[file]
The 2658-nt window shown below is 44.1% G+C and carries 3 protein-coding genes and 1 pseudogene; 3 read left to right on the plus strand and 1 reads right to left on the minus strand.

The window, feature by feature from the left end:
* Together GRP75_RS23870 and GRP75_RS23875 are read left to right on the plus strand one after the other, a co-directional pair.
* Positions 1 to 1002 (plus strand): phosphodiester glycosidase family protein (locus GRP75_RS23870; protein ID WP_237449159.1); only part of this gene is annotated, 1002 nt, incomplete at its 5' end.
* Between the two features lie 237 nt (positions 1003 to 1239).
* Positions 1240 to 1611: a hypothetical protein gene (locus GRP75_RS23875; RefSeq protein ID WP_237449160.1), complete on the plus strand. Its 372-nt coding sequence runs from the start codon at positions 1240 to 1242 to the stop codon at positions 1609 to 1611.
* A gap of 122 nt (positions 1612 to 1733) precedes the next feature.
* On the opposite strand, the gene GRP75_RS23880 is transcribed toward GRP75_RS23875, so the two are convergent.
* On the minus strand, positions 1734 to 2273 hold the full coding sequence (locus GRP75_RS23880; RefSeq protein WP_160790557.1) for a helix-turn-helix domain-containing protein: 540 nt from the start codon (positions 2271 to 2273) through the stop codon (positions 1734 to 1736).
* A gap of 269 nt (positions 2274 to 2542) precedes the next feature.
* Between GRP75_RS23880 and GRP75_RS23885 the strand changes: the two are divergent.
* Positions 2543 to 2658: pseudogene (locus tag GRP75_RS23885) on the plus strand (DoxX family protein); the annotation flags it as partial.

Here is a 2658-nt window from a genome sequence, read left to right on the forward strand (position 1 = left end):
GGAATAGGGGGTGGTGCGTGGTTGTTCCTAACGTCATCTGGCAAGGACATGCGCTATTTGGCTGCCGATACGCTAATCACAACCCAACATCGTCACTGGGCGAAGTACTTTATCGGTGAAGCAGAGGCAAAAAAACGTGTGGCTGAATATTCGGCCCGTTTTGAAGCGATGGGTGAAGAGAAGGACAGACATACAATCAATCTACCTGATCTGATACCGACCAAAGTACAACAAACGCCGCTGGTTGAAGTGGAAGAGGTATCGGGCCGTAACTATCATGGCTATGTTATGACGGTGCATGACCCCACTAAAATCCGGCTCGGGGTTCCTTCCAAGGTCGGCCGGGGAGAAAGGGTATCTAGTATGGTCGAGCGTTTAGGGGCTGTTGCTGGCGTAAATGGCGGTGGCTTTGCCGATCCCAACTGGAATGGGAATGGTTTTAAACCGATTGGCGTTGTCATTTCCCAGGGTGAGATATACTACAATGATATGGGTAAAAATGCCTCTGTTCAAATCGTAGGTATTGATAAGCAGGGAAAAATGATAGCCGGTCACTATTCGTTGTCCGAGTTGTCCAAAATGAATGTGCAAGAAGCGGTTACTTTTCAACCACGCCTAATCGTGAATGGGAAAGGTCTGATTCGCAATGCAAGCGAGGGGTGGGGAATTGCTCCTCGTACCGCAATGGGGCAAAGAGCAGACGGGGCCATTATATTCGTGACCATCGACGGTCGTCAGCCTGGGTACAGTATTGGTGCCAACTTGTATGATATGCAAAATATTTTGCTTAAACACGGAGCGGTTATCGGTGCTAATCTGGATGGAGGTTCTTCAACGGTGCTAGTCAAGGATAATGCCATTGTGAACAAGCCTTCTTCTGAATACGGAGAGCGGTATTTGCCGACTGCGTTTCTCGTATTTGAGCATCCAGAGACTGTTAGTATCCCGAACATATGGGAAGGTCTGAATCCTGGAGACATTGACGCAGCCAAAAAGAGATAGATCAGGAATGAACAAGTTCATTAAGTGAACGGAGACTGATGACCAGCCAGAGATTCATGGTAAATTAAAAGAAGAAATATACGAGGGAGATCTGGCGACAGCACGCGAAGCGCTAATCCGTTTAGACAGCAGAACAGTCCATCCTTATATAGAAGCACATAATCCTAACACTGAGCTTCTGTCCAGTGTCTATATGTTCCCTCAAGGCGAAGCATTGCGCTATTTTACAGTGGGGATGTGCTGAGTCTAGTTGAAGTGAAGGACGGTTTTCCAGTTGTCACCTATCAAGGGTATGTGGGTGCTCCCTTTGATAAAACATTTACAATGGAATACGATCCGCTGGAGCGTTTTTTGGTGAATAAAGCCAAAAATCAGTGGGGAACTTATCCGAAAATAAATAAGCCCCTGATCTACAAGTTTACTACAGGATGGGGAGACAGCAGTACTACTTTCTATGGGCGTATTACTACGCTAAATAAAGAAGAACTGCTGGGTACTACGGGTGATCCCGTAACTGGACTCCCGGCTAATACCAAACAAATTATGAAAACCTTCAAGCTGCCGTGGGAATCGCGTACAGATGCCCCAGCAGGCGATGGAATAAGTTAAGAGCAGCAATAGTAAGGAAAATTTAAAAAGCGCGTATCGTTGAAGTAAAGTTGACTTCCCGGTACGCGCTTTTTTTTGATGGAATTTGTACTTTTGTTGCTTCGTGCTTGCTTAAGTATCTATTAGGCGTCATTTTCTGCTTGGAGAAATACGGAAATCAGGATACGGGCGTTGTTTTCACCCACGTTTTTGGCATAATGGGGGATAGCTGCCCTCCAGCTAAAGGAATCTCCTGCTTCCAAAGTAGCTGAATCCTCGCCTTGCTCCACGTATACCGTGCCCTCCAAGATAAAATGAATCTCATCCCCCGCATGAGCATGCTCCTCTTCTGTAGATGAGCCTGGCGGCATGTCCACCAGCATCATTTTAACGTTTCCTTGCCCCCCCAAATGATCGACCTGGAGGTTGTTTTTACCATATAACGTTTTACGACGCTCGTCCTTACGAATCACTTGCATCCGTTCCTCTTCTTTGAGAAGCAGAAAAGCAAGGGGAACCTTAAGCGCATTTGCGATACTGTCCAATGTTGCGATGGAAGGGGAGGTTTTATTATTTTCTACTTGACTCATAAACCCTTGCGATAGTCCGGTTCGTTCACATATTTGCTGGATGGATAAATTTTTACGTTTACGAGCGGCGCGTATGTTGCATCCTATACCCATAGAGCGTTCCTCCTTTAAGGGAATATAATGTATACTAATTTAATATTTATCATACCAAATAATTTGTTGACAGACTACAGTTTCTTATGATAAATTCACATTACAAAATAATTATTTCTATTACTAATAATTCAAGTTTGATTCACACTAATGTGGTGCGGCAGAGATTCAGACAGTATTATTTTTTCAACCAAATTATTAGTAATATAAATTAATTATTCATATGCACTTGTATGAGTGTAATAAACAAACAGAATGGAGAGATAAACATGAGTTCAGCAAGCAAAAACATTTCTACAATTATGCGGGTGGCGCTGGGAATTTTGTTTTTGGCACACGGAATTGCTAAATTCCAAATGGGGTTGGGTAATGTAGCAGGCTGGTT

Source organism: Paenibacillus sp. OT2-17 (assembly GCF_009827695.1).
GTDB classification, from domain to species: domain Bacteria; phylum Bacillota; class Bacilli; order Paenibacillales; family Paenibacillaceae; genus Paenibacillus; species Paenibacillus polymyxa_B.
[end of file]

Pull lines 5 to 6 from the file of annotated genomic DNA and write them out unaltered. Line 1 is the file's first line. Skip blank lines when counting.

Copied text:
* Between the two features lie 237 nt (positions 1003 to 1239).
* Positions 1240 to 1611: a hypothetical protein gene (locus GRP75_RS23875; RefSeq protein ID WP_237449160.1), complete on the plus strand. Its 372-nt coding sequence runs from the start codon at positions 1240 to 1242 to the stop codon at positions 1609 to 1611.